New interface looks to endanger mouse, keyboard

Researchers at the University of Delaware (UD) have invented a technology that they say will do away with the traditional mouse and keyboard, replacing them instead with a touch pad and finger motions that will allow computer users to control their machines "like magic."

The new interface consists of a touch pad that acts like a video camera, recording the objects touching its surface. An embedded microprocessor then uses an algorithmic process to convert the touches into commands understood by the computer, the researchers said.

The mouse-eliminating technology was originally developed by UD visiting Assistant Professor of Electrical and Computer Engineering Wayne Westerman, who began the project as part of his doctoral thesis. Westerman has been working on developing the technology over the last five years, along with UD Professor of Electrical and Computer Engineering John Elias.

The two are now marketing the interface, dubbed iGesture, through a company called FingerWorks.

"Ultimately I think the technology is completely capable of replacing what we use today," Elias said in an interview Thursday. The researchers believe that the system is revolutionary in that it mimics humans' natural tendency to use gestures to communicate and interact.

Already, a number of UD students and faculty are using the technology, according to a FingerWorks spokesman.

The system is multitouch, requiring only light, subtle movements, the researchers said. For example, to open a file, the user rotates her hand as if opening a jar, and to maximize or minimize a screen, the user expands or contracts her hand.

However, Elias said that it takes three to four weeks for users to learn how to use the system and some users can't get used to the technology.

"Sometimes people just don't want to change," Elias said. "I'm sure my grandmother didn't want to switch from a typewriter to a computer."

However, Elias said that he believes that the system could change the way the world does computing, and software makers could eventually start building applications that take advantage of the technology.

According to the researchers, the technology is much more flexible than voice recognition systems, because it is difficult for computers to process speech differences. The iGesture inventors believe that the technology could eventually allow users to gesture passwords only known to them.

FingerWorks is currently marketing both a stand-alone touch pad and touch pads built into nonmechanical keyboards, so that users do not have to move their hands when switching from typing to using the mouse.

The iGesture Pad is priced at US$179 while the iGesture Keyboard is going for $199, according to the company's Web site. The products work on Macintosh, Windows and Linux systems, and require no extra software, FingerWorks said.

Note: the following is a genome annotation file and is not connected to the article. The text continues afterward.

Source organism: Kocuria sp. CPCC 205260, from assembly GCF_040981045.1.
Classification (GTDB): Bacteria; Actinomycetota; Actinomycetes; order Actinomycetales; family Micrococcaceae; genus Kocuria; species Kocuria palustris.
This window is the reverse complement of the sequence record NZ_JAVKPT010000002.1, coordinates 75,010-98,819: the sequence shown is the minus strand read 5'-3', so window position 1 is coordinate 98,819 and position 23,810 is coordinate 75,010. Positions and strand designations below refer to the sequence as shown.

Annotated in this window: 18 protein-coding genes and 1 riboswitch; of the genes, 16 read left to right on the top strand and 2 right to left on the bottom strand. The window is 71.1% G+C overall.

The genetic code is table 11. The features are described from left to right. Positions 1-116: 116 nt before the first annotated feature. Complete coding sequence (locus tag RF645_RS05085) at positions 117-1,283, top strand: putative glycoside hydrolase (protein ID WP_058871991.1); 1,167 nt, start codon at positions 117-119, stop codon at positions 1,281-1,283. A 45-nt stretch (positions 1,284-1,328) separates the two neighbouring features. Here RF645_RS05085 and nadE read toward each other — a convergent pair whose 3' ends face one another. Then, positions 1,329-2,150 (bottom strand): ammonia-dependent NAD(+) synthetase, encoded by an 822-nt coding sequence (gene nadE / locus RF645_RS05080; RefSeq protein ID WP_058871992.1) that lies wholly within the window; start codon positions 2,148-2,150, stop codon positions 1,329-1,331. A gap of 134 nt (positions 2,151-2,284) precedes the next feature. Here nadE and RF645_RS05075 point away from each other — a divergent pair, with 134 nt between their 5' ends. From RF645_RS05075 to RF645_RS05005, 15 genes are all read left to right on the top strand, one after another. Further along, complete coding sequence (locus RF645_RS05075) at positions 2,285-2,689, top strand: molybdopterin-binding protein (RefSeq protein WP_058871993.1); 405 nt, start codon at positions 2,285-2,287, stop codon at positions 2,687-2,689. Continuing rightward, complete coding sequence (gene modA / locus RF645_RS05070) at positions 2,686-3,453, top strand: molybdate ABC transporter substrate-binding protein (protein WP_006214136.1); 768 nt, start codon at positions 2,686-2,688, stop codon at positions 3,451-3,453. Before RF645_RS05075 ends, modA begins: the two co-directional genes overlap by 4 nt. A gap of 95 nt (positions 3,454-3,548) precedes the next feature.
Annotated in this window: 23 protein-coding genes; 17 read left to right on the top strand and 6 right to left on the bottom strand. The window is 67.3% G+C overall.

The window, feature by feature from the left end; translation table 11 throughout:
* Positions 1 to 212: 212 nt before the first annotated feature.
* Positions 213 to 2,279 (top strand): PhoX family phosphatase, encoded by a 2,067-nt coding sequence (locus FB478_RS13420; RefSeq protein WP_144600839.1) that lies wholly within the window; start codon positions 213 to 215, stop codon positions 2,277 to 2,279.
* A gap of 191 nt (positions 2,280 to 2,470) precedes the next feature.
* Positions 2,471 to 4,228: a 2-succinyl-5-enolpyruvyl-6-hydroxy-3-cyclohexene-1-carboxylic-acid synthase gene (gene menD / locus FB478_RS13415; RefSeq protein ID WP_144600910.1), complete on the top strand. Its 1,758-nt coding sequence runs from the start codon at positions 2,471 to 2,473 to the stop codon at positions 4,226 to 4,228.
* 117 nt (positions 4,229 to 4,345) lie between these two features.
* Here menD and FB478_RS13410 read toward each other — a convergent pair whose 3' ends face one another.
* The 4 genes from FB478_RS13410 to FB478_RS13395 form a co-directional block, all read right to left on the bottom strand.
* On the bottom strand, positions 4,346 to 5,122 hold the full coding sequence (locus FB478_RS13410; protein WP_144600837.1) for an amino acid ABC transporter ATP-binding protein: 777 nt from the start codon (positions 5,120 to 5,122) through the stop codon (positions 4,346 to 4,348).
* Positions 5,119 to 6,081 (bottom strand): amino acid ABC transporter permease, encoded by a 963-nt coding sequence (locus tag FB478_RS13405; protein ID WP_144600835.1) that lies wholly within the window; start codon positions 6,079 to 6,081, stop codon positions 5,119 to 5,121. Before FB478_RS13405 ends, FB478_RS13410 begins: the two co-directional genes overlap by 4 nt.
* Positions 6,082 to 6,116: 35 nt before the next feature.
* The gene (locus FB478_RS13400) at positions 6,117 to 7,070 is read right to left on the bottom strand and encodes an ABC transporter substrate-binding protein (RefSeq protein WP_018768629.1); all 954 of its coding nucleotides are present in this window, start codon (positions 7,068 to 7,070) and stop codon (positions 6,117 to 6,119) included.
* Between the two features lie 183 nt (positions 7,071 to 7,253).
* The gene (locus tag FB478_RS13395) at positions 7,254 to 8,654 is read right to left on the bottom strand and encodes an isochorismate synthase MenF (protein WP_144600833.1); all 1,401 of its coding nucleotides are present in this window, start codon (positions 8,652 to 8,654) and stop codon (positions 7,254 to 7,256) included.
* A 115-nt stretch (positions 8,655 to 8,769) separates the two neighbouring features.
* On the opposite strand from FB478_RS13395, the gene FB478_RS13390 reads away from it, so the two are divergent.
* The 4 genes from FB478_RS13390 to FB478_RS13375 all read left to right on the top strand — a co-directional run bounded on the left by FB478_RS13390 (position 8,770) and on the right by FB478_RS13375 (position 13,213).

Although Elias concedes that the product pricing is high right now, he said with increased sales volume the company hopes to move production offshore and reduce prices.

Join the newsletter!

Or

Sign up to gain exclusive access to email subscriptions, event invitations, competitions, giveaways, and much more.

Membership is free, and your security and privacy remain protected. View our privacy policy before signing up.

Error: Please check your email address.
Keep up with the latest tech news, reviews and previews by subscribing to the Good Gear Guide newsletter.

Scarlet Pruitt

PC World
Show Comments

Brand Post

Most Popular Reviews

Latest Articles

Resources

PCW Evaluation Team

Emily Tyson

MSI GE63 Raider

If you’re looking to invest in your next work horse laptop for work or home use, you can’t go wrong with the MSI GE63.

Laura Johnston

MSI GS65 Stealth Thin

If you can afford the price tag, it is well worth the money. It out performs any other laptop I have tried for gaming, and the transportable design and incredible display also make it ideal for work.

Andrew Teoh

Brother MFC-L9570CDW Multifunction Printer

Touch screen visibility and operation was great and easy to navigate. Each menu and sub-menu was in an understandable order and category

Louise Coady

Brother MFC-L9570CDW Multifunction Printer

The printer was convenient, produced clear and vibrant images and was very easy to use

Edwina Hargreaves

WD My Cloud Home

I would recommend this device for families and small businesses who want one safe place to store all their important digital content and a way to easily share it with friends, family, business partners, or customers.

Walid Mikhael

Brother QL-820NWB Professional Label Printer

It’s easy to set up, it’s compact and quiet when printing and to top if off, the print quality is excellent. This is hands down the best printer I’ve used for printing labels.

Featured Content

Product Launch Showcase

Latest Jobs

Don’t have an account? Sign up here

Don't have an account? Sign up now

Forgot password?